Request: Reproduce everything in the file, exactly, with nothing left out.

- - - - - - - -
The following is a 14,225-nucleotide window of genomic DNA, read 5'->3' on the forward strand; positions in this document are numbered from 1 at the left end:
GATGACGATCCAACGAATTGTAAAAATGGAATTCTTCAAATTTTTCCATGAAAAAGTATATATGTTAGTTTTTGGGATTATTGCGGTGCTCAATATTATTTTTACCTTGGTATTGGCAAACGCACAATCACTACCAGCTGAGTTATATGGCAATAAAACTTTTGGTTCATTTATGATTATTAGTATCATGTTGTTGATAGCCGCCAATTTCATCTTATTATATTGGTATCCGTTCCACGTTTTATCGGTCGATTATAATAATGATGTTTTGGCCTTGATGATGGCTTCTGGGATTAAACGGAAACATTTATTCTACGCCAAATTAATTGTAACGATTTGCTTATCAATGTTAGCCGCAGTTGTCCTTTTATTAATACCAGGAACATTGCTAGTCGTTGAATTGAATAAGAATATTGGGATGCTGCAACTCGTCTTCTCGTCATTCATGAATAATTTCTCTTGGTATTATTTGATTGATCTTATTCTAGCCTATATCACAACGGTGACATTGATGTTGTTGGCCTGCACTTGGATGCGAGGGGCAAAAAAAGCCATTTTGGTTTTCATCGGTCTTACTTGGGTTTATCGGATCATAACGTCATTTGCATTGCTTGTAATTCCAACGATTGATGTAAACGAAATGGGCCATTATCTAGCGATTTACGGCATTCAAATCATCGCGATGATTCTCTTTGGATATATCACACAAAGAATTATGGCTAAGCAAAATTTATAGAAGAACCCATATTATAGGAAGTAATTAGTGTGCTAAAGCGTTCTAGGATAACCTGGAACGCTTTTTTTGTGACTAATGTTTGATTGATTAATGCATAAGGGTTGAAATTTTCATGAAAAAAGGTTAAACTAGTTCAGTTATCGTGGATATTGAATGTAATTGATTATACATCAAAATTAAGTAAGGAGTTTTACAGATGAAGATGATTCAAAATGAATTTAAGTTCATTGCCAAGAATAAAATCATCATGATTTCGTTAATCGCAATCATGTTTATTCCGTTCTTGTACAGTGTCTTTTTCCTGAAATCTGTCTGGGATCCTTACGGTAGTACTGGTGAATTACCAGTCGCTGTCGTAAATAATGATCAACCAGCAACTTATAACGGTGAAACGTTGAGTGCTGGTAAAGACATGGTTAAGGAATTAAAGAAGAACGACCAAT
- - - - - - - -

The following is a 14,225-nucleotide window of genomic DNA, read 5'->3' on the forward strand; positions in this document are numbered from 1 at the left end:
GATGACGATCCAACGAATTGTAAAAATGGAATTCTTCAAATTTTTCCATGAAAAAGTATATATGTTAGTTTTTGGGATTATTGCGGTGCTCAATATTATTTTTACCTTGGTATTGGCAAACGCACAATCACTACCAGCTGAGTTATATGGCAATAAAACTTTTGGTTCATTTATGATTATTAGTATCATGTTGTTGATAGCCGCCAATTTCATCTTATTATATTGGTATCCGTTCCACGTTTTATCGGTCGATTATAATAATGATGTTTTGGCCTTGATGATGGCTTCTGGGATTAAACGGAAACATTTATTCTACGCCAAATTAATTGTAACGATTTGCTTATCAATGTTAGCCGCAGTTGTCCTTTTATTAATACCAGGAACATTGCTAGTCGTTGAATTGAATAAGAATATTGGGATGCTGCAACTCGTCTTCTCGTCATTCATGAATAATTTCTCTTGGTATTATTTGATTGATCTTATTCTAGCCTATATCACAACGGTGACATTGATGTTGTTGGCCTGCACTTGGATGCGAGGGGCAAAAAAAGCCATTTTGGTTTTCATCGGTCTTACTTGGGTTTATCGGATCATAACGTCATTTGCATTGCTTGTAATTCCAACGATTGATGTAAACGAAATGGGCCATTATCTAGCGATTTACGGCATTCAAATCATCGCGATGATTCTCTTTGGATATATCACACAAAGAATTATGGCTAAGCAAAATTTATAGAAGAACCCATATTATAGGAAGTAATTAGTGTGCTAAAGCGTTCTAGGATAACCTGGAACGCTTTTTTTGTGACTAATGTTTGATTGATTAATGCATAAGGGTTGAAATTTTCATGAAAAAAGGTTAAACTAGTTCAGTTATCGTGGATATTGAATGTAATTGATTATACATCAAAATTAAGTAAGGAGTTTTACAGATGAAGATGATTCAAAATGAATTTAAGTTCATTGCCAAGAATAAAATCATCATGATTTCGTTAATCGCAATCATGTTTATTCCGTTCTTGTACAGTGTCTTTTTCCTGAAATCTGTCTGGGATCCTTACGGTAGTACTGGTGAATTACCAGTCGCTGTCGTAAATAATGATCAACCAGCAACTTATAACGGTGAAACGTTGAGTGCTGGTAAAGACATGGTTAAGGAATTAAAGAAGAACGACCAAT